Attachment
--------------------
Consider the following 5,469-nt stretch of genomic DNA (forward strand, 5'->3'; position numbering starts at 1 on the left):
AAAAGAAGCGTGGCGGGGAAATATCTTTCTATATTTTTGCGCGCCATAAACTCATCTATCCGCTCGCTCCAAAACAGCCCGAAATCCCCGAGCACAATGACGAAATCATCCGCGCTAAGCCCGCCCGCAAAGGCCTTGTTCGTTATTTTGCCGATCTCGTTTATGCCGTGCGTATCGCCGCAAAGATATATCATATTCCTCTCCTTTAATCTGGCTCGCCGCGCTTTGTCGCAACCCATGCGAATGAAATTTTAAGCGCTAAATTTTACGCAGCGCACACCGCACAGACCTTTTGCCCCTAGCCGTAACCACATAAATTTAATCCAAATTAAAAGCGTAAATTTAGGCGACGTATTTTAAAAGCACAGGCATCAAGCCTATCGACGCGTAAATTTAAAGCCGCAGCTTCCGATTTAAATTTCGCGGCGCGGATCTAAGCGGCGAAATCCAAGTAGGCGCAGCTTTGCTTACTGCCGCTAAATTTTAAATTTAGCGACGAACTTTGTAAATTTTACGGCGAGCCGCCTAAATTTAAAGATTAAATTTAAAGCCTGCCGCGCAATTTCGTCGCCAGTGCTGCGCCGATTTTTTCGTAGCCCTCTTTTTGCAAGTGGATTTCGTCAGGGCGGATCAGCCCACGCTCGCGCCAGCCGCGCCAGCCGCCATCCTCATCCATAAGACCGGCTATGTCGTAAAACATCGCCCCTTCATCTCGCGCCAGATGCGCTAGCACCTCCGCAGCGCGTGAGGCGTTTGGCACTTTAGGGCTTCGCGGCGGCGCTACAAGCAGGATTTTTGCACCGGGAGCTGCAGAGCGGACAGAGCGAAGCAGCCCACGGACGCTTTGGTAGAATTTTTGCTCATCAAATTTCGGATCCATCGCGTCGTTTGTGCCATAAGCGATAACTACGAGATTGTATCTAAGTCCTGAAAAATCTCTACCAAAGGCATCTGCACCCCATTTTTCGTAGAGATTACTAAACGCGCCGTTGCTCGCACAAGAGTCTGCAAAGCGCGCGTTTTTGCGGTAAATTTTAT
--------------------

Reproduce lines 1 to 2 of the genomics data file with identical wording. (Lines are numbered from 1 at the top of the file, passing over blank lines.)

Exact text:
Consider the following 5,469-nt stretch of genomic DNA (forward strand, 5'->3'; position numbering starts at 1 on the left):
AAAAGAAGCGTGGCGGGGAAATATCTTTCTATATTTTTGCGCGCCATAAACTCATCTATCCGCTCGCTCCAAAACAGCCCGAAATCCCCGAGCACAATGACGAAATCATCCGCGCTAAGCCCGCCCGCAAAGGCCTTGTTCGTTATTTTGCCGATCTCGTTTATGCCGTGCGTATCGCCGCAAAGATATATCATATTCCTCTCCTTTAATCTGGCTCGCCGCGCTTTGTCGCAACCCATGCGAATGAAATTTTAAGCGCTAAATTTTACGCAGCGCACACCGCACAGACCTTTTGCCCCTAGCCGTAACCACATAAATTTAATCCAAATTAAAAGCGTAAATTTAGGCGACGTATTTTAAAAGCACAGGCATCAAGCCTATCGACGCGTAAATTTAAAGCCGCAGCTTCCGATTTAAATTTCGCGGCGCGGATCTAAGCGGCGAAATCCAAGTAGGCGCAGCTTTGCTTACTGCCGCTAAATTTTAAATTTAGCGACGAACTTTGTAAATTTTACGGCGAGCCGCCTAAATTTAAAGATTAAATTTAAAGCCTGCCGCGCAATTTCGTCGCCAGTGCTGCGCCGATTTTTTCGTAGCCCTCTTTTTGCAAGTGGATTTCGTCAGGGCGGATCAGCCCACGCTCGCGCCAGCCGCGCCAGCCGCCATCCTCATCCATAAGACCGGCTATGTCGTAAAACATCGCCCCTTCATCTCGCGCCAGATGCGCTAGCACCTCCGCAGCGCGTGAGGCGTTTGGCACTTTAGGGCTTCGCGGCGGCGCTACAAGCAGGATTTTTGCACCGGGAGCTGCAGAGCGGACAGAGCGAAGCAGCCCACGGACGCTTTGGTAGAATTTTTGCTCATCAAATTTCGGATCCATCGCGTCGTTTGTGCCATAAGCGATAACTACGAGATTGTATCTAAGTCCTGAAAAATCTCTACCAAAGGCATCTGCACCCCATTTTTCGTAGAGATTACTAAACGCGCCGTTGCTCGCACAAGAGTCTGCAAAGCGCGCGTTTTTGCGGTAAATTTTAT